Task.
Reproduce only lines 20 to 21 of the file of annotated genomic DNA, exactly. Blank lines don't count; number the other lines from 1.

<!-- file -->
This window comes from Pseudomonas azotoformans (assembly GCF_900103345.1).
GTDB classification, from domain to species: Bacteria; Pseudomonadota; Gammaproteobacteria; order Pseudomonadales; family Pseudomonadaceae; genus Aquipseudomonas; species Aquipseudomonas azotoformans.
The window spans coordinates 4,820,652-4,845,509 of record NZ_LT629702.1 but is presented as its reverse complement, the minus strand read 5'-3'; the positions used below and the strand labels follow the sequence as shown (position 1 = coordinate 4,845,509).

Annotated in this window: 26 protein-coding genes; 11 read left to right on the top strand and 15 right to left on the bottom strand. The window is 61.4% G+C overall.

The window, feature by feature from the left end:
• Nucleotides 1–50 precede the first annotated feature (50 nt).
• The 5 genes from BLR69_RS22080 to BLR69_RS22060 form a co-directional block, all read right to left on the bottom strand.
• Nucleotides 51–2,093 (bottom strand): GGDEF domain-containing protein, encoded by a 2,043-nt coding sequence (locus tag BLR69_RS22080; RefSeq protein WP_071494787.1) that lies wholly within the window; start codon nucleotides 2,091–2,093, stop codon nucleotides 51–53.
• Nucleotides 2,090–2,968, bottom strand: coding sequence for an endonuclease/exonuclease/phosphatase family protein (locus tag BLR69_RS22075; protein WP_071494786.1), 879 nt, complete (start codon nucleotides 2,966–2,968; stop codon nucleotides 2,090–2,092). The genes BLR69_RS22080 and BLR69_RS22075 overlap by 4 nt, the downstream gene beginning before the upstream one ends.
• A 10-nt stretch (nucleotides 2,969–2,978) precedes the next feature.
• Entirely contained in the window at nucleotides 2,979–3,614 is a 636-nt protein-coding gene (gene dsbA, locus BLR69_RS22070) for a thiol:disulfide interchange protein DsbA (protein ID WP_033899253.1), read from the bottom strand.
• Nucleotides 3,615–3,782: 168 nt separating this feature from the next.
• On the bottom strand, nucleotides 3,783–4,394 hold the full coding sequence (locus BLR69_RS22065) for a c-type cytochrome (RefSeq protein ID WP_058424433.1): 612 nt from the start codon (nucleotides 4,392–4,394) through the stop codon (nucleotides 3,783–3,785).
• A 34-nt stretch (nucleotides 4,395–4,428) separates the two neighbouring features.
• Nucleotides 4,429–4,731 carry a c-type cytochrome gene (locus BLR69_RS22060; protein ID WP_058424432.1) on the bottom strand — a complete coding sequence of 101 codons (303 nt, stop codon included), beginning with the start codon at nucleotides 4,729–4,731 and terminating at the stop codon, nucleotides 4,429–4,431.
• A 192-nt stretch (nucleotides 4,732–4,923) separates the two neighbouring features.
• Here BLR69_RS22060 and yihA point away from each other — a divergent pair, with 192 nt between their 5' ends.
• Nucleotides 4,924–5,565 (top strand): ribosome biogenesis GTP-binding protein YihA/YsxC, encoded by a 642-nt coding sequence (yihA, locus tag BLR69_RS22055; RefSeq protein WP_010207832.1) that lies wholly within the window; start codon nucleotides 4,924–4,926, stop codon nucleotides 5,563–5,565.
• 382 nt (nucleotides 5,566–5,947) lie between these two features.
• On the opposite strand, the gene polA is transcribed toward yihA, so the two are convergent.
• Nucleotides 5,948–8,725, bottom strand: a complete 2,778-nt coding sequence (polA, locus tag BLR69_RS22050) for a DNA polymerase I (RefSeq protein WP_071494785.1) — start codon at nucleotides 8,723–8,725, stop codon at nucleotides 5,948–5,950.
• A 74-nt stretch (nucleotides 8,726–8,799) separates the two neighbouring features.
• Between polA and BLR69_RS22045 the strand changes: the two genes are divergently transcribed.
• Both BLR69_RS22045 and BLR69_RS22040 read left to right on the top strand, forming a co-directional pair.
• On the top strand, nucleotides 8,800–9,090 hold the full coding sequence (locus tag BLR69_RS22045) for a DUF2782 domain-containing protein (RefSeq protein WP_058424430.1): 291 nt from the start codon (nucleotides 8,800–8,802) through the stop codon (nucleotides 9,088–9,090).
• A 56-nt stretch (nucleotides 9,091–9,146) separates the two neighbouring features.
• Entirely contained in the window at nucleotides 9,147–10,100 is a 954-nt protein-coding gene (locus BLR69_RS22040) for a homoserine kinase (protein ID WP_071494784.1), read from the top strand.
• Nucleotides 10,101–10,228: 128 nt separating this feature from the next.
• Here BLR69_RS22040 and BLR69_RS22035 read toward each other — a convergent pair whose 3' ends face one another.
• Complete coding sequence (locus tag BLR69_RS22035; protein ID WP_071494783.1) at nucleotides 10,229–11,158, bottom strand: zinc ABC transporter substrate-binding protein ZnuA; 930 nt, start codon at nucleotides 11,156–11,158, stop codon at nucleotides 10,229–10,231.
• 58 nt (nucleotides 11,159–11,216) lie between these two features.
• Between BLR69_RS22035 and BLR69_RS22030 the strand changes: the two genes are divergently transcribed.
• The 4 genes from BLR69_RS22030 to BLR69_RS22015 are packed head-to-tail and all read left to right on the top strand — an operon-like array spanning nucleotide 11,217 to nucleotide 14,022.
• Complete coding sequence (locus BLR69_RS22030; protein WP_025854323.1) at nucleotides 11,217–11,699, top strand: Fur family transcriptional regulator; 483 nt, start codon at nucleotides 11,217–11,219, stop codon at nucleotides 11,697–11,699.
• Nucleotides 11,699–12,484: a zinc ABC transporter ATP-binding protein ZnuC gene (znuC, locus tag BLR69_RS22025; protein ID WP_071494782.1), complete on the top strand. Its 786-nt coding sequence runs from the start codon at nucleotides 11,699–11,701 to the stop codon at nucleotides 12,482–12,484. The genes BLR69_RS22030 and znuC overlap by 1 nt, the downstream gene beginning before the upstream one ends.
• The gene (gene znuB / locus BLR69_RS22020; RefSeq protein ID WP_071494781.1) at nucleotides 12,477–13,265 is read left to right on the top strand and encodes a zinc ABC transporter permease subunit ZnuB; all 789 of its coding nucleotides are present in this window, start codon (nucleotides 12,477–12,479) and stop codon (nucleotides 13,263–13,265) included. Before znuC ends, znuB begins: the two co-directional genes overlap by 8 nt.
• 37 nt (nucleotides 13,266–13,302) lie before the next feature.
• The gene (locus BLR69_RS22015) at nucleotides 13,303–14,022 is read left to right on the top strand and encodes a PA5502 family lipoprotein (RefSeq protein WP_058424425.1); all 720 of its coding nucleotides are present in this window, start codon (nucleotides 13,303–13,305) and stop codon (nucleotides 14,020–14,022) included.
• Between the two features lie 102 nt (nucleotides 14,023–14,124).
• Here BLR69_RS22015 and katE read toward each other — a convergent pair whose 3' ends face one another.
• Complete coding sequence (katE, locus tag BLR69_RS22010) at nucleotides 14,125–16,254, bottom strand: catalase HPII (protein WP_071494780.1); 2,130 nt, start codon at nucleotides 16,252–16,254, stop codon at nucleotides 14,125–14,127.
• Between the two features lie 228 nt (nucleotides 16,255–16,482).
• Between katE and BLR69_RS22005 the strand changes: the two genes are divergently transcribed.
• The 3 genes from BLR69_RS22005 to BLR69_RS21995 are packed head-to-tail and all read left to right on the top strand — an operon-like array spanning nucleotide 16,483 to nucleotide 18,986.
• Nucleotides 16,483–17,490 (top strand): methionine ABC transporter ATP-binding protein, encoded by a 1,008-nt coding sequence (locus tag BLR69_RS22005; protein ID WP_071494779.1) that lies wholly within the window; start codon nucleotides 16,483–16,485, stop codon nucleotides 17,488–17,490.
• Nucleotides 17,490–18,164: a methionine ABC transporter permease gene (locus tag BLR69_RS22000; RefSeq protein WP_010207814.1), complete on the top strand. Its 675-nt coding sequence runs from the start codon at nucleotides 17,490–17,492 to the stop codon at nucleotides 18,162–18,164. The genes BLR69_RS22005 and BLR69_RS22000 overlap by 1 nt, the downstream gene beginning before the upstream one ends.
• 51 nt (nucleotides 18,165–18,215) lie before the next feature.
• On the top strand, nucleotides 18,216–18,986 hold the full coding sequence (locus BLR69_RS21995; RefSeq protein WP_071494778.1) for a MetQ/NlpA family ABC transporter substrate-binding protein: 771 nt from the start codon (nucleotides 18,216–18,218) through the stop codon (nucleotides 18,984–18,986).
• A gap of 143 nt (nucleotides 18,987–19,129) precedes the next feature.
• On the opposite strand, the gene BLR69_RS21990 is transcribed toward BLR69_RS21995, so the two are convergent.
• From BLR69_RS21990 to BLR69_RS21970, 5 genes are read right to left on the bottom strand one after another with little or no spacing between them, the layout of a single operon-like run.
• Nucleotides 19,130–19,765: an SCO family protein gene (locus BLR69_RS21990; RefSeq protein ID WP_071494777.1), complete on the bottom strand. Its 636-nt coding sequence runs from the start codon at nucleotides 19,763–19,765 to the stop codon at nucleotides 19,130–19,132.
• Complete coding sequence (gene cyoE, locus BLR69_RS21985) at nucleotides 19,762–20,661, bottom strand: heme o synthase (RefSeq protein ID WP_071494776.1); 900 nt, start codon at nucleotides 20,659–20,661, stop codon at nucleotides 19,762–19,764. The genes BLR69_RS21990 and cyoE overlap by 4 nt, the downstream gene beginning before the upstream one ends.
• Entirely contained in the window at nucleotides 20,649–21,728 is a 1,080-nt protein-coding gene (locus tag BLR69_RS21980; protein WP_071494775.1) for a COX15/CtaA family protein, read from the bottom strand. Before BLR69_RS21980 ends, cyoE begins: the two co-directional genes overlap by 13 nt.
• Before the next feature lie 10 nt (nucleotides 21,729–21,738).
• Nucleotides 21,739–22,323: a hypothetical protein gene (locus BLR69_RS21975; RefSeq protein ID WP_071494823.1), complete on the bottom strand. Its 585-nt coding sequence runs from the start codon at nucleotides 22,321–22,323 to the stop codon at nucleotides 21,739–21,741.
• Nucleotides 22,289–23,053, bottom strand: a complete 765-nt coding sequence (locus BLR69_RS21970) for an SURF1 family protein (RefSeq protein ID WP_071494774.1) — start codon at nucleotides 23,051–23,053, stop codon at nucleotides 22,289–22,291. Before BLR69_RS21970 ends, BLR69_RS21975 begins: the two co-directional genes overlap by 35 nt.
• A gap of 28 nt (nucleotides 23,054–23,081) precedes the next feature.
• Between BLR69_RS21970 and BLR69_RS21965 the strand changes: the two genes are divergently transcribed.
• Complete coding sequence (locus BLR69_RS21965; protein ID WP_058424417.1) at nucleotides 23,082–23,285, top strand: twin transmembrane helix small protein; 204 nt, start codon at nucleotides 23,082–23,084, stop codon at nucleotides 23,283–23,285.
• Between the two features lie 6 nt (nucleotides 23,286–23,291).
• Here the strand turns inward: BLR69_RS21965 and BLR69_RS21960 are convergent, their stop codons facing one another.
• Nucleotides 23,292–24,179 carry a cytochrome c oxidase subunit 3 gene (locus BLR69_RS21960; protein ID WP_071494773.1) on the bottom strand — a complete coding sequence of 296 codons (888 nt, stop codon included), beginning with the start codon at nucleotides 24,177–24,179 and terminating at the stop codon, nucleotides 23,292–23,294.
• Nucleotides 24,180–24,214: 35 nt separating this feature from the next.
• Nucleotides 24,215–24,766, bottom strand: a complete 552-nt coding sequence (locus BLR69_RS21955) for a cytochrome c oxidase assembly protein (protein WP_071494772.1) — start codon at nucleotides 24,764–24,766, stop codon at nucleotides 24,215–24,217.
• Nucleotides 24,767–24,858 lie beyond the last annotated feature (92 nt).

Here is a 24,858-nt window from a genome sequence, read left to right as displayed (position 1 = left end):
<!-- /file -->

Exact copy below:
• On the opposite strand, the gene polA is transcribed toward yihA, so the two are convergent.
• Nucleotides 5,948–8,725, bottom strand: a complete 2,778-nt coding sequence (polA, locus tag BLR69_RS22050) for a DNA polymerase I (RefSeq protein WP_071494785.1) — start codon at nucleotides 8,723–8,725, stop codon at nucleotides 5,948–5,950.